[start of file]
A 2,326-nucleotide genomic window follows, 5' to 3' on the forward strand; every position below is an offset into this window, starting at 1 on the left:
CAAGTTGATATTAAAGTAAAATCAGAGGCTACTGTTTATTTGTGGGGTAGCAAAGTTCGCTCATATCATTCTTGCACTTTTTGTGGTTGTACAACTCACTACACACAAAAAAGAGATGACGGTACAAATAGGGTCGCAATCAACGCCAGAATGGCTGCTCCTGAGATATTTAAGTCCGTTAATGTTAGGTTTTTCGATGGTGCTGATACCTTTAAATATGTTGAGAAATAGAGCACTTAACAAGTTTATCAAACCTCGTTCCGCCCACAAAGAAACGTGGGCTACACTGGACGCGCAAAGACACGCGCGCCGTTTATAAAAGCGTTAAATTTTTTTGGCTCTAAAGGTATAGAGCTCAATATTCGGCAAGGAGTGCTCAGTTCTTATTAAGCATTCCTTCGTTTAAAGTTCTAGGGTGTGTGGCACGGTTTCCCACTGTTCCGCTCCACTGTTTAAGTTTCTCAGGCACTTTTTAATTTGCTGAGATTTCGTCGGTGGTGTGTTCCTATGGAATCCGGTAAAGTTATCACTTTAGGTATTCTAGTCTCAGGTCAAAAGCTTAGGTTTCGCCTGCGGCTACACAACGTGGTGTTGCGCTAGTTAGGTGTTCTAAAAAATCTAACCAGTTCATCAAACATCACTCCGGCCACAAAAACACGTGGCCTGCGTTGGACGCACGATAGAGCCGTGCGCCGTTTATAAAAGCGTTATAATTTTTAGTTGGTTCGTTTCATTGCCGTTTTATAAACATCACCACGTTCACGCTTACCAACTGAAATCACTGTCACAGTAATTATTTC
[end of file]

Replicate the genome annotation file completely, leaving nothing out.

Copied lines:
A 2,326-nucleotide genomic window follows, 5' to 3' on the forward strand; every position below is an offset into this window, starting at 1 on the left:
CAAGTTGATATTAAAGTAAAATCAGAGGCTACTGTTTATTTGTGGGGTAGCAAAGTTCGCTCATATCATTCTTGCACTTTTTGTGGTTGTACAACTCACTACACACAAAAAAGAGATGACGGTACAAATAGGGTCGCAATCAACGCCAGAATGGCTGCTCCTGAGATATTTAAGTCCGTTAATGTTAGGTTTTTCGATGGTGCTGATACCTTTAAATATGTTGAGAAATAGAGCACTTAACAAGTTTATCAAACCTCGTTCCGCCCACAAAGAAACGTGGGCTACACTGGACGCGCAAAGACACGCGCGCCGTTTATAAAAGCGTTAAATTTTTTTGGCTCTAAAGGTATAGAGCTCAATATTCGGCAAGGAGTGCTCAGTTCTTATTAAGCATTCCTTCGTTTAAAGTTCTAGGGTGTGTGGCACGGTTTCCCACTGTTCCGCTCCACTGTTTAAGTTTCTCAGGCACTTTTTAATTTGCTGAGATTTCGTCGGTGGTGTGTTCCTATGGAATCCGGTAAAGTTATCACTTTAGGTATTCTAGTCTCAGGTCAAAAGCTTAGGTTTCGCCTGCGGCTACACAACGTGGTGTTGCGCTAGTTAGGTGTTCTAAAAAATCTAACCAGTTCATCAAACATCACTCCGGCCACAAAAACACGTGGCCTGCGTTGGACGCACGATAGAGCCGTGCGCCGTTTATAAAAGCGTTATAATTTTTAGTTGGTTCGTTTCATTGCCGTTTTATAAACATCACCACGTTCACGCTTACCAACTGAAATCACTGTCACAGTAATTATTTC